The final chapter picks up on the call in Chapter 5 for a via media, that is, not for the status quo or for a new comprehensive written Constitution for the UK, but for a discrete Act of Parliament – a Constitutional Reform Act – which will address pressing needs by formally re-constituting the UK as a federation of four parts, protecting a wider range of human rights and with better remedies for breaches of those rights, devising a fairer mechanism for distributing funds from the central government to the three devolved areas, and setting out what the goals of the new federation should be. The Brexit process is an opportunity to re-define the features which the new UK wishes to project in the world – a commitment to peace, democracy, security, human rights, equality and fairness. Maintaining a focus on that more limited reform agenda stands a better chance of strengthening the union between England, Scotland, Wales and Northern Ireland than a simple written Constitution will do, however comprehensive it claims to be.

in Writing the United Kingdom Constitution
Brazilian approaches to terrorism and counterterrorism in the post-9/11 era
Jorge M. Lasmar

This chapter examines how international terrorism has impacted Brazil in the post-9/11 era and transformed its counterterrorism policy. It begins by noting that Brazilian politicians have long suggested that terrorism is someone else’s problem and that the political and cultural choices that the government has made have somehow immunized it to the terrorist threat. This perception has been durable, despite the actual evidence of terrorist group operation inside the country. In the post-9/11 era, external pressure from the United States has forced counterterrorism onto the agenda of the Brazilian state, but political deadlock has meant that relatively little legislation criminalizing terrorist activity has been passed. The state also still lacks effective counterterrorism policies due a dearth of expertise on the subject, the lack of a consolidated strategy to guide institutional actions and the inexistence of a systemic legal framework to structure counterterrorism policies. As a result, in terms of international cooperation, Brazil may be seen as an ‘involuntary defector’ from the international coalition against terrorist actors.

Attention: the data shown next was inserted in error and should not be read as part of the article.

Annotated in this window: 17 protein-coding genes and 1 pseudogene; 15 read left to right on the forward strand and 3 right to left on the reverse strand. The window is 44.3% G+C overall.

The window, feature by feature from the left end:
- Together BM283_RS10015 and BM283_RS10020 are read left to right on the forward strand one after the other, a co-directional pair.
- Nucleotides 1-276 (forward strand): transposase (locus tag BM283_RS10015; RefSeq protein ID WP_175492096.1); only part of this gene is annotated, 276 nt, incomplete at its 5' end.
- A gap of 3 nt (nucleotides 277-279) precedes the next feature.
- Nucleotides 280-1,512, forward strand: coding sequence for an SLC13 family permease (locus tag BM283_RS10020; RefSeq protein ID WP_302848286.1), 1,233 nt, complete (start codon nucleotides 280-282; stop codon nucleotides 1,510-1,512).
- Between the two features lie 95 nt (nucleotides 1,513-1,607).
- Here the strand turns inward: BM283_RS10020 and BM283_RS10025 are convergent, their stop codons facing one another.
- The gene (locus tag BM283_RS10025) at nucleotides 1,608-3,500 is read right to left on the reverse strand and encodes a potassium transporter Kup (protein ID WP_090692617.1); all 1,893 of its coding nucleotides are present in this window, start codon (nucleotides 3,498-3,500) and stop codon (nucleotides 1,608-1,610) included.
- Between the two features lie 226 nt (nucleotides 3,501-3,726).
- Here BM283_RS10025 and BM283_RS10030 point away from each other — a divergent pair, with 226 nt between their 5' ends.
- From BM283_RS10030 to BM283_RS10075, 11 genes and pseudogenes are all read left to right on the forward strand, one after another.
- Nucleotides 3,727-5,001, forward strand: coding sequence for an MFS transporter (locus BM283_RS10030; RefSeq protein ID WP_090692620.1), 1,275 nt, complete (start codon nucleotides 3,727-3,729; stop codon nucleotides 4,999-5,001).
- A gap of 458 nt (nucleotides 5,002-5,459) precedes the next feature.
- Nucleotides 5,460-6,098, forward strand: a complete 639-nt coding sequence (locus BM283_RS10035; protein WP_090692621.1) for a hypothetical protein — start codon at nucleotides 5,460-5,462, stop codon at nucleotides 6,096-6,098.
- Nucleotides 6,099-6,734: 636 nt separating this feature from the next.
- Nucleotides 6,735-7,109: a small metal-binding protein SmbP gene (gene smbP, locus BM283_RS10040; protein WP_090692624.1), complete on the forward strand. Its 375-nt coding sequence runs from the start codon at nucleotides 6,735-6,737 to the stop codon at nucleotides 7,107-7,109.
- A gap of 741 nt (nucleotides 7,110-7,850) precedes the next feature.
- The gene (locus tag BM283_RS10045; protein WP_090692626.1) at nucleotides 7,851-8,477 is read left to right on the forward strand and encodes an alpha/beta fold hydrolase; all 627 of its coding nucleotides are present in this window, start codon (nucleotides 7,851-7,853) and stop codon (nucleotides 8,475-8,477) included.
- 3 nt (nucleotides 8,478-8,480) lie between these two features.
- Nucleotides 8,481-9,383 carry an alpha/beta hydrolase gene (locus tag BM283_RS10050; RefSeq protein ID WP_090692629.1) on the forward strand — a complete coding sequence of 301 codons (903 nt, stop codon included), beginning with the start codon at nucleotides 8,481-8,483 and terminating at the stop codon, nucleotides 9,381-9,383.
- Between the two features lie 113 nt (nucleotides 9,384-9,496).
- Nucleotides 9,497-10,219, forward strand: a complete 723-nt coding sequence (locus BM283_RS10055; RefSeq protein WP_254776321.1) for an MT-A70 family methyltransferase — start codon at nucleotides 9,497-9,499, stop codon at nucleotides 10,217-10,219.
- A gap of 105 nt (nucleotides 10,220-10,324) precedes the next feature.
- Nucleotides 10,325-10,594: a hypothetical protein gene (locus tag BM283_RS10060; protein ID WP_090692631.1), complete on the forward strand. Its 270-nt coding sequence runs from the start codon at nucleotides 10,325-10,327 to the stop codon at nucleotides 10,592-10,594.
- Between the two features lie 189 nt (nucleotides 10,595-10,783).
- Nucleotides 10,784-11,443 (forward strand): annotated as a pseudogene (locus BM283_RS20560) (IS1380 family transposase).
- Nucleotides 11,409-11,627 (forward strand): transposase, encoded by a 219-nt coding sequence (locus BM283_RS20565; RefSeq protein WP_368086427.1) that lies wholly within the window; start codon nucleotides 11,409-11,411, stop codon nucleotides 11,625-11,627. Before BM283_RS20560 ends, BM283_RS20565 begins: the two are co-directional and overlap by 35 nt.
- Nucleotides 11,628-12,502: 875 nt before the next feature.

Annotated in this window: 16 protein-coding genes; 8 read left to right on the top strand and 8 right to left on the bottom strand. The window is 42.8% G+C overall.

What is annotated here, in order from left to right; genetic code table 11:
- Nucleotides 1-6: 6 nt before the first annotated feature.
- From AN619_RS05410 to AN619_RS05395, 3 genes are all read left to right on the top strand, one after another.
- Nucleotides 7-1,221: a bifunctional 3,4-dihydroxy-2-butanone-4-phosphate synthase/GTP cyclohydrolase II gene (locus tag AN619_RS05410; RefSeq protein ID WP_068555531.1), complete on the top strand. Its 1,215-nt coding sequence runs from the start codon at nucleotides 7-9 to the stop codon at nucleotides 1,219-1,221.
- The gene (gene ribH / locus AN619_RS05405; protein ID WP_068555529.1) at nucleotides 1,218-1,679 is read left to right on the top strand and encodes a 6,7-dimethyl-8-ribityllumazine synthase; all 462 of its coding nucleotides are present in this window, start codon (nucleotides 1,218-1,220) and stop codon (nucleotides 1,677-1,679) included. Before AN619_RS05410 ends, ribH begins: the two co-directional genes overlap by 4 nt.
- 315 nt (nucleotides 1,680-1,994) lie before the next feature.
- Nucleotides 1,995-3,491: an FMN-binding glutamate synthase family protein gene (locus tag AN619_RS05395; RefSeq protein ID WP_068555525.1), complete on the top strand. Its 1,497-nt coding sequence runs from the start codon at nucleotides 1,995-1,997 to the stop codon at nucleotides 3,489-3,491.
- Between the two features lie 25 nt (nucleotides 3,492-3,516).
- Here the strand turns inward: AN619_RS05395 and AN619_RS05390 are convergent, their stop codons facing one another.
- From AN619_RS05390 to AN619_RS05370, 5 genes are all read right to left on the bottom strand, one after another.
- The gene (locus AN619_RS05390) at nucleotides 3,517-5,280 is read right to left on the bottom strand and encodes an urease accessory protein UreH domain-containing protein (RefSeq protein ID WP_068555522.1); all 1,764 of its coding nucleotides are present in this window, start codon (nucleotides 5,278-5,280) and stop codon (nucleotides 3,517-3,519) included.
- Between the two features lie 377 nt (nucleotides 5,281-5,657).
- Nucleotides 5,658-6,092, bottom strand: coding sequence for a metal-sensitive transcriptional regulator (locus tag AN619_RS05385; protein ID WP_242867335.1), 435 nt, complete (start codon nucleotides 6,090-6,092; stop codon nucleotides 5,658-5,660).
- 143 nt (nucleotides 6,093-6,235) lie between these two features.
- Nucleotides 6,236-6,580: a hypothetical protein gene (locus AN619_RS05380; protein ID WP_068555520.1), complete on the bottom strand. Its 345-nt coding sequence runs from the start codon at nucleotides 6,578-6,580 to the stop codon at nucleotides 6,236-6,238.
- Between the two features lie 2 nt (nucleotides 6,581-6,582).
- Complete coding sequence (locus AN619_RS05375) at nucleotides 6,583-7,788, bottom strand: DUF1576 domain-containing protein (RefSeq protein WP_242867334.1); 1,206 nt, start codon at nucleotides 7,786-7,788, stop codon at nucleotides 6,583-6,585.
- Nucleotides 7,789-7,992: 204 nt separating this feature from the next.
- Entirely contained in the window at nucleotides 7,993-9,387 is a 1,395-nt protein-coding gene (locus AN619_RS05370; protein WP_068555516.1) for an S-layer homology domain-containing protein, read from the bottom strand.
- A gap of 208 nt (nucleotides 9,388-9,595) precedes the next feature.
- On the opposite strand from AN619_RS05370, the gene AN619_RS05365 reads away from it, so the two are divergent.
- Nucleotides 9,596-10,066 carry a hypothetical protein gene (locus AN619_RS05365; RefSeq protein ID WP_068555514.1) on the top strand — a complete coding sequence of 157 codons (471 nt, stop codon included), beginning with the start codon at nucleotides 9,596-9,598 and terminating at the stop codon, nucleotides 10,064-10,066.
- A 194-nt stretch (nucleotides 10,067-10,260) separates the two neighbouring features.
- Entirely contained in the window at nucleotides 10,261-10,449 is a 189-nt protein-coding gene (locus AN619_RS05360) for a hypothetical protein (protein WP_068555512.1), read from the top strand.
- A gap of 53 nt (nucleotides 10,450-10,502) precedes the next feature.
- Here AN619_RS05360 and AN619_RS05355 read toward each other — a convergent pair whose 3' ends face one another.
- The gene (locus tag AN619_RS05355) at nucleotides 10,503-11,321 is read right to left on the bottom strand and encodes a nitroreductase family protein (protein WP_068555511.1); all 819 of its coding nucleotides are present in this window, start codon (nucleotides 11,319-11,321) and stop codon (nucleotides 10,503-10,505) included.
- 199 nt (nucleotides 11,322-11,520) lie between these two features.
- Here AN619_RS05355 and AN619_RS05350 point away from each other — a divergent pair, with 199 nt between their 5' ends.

in Non-Western responses to terrorism
Series: Pocket Politics
Author: Brice Dickson

This book is about what steps should be taken to ensure that the United Kingdom does not fragment. It examines the state of play concerning the devolution of powers in the UK and considers the impact which the Brexit process could have on devolution in the future. It contributes to the debate about what a post-Brexit UK should look like and whether now, at long last, the nation needs a comprehensive written Constitution. After looking at the present situation concerning the protection of human rights in the UK, and by drawing lessons from the experiences of four other common law countries in operating written Constitutions – the USA, Canada, Australia and Ireland, it concludes that the UK should not seek to acquire a single written Constitution and that a much more useful advance would be to turn the nation into a federation. Far from endangering the Union, which is already fragile, a formalised federal structure could strengthen the bonds between the four constituent parts of the UK and encourage all of its people to strive towards upholding a value-based set of national goals articulated in legislation. The book argues that a Constitutional Reform Act should be enacted to create the federation, while retaining the country’s name as ‘the United Kingdom’. The same Act should make related reforms such as reconstructing the House of Lords, adopting a UK Bill of Rights and creating a fairer method for deciding how funds should be allocated by central government to the three devolved regions.